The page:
I've just soaked a sample of fluffy foil in ammonia. As expected it easily stripped the foil of the colour and metallized coating leaving a single layer of clear plastic. When you do this with the salvage balloon foil, not only does it strip the paint and metallized coating, but it also separates the thin heat seal layer from the non-heat seal base. That's the basic problem with the balloon foil. The heat seal layer is too easily separated from the structural layer.

On the other hand, the fluffy foil 'appears' to be a single layer with no indication of two different bonded plastic layers. Rip, it pull it, throw chemicals at it and it's still one piece. But when I tried to heat seal the different sides, it's clear that there's still a heat seal side and a non heat seal side. So what appears to be a single layer is in fact two different kinds of very well bonded plastic.
May 28, 2018, 11:52 AM
Registered User
Where are folks getting the small seal that allows inflation and deflation of these envelopes?
May 28, 2018, 02:50 PM
Go small or go home
ruzam's Avatar
Dollar store. They sell helium inflated foil balloons for cheap (more or less). I go to the counter and ask to purchase the balloon without helium. It's the same cost, but the balloon is fresh out of the box and the foil and valve haven't been handled. Of course you could take it home, filled with helium and play around with it first. The valve should be just as good either way. I look for a balloon design that maximizes foil and minimizes paint. Usually a silver star. I've also bought foil balloons in bulk from eBay. Expect to mess up a few along the way.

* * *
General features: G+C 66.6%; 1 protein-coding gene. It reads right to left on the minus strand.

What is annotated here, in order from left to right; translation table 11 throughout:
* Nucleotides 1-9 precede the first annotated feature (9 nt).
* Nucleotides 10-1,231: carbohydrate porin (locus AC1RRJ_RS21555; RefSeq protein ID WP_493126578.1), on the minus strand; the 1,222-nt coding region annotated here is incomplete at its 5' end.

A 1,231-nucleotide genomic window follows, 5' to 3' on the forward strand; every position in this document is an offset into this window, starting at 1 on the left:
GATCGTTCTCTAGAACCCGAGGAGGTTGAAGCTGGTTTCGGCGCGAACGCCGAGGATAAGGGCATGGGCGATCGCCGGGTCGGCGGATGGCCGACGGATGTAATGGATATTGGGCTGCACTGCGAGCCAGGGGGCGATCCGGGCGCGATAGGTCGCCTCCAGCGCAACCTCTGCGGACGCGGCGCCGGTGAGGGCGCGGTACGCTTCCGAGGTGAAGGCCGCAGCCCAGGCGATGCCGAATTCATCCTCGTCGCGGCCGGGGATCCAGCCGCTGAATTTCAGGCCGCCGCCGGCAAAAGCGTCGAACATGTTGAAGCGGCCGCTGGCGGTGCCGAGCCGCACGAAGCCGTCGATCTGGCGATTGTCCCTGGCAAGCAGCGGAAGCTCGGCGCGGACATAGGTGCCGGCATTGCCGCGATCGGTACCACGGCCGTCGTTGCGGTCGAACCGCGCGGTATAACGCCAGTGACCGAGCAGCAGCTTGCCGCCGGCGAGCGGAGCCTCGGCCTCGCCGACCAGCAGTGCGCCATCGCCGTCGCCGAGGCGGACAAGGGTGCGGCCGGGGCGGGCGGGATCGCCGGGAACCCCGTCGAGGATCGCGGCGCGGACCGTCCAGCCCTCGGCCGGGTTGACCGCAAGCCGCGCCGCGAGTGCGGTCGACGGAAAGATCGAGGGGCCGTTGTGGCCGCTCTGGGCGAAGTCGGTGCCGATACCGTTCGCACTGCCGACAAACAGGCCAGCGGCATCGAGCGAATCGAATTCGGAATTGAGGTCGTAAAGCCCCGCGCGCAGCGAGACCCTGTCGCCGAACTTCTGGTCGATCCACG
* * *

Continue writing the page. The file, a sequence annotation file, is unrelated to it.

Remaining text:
Once you've got a foil balloon just cut the valve out and re-use it. The inside surface of the balloon can be heat sealed directly to what ever foil you're using. Be really careful not to touch the valve strip with heat. It's super sensitive and I've accidentally nicked it more than once during construction.

I found a brand of paper straws just the right size to slide through the valve and allow deflation. A vacuum cleaner and straw makes short work of sucking every last drop of air out of an envelope before you fill it with helium.
May 29, 2018, 04:31 AM
Melbourne, Australia
(I should say that while ruzam is absolutely correct and using a commercial valve is best, if you're feeling lazy it's easy to heat seal your own 'valves' by ironing a double layer of film with a long thin strip of baking paper in the middle - the baking paper doesn't seal, and leaves you with an inflation tube which can be pinched off with a piece of tape or tied in a knot or whatever...)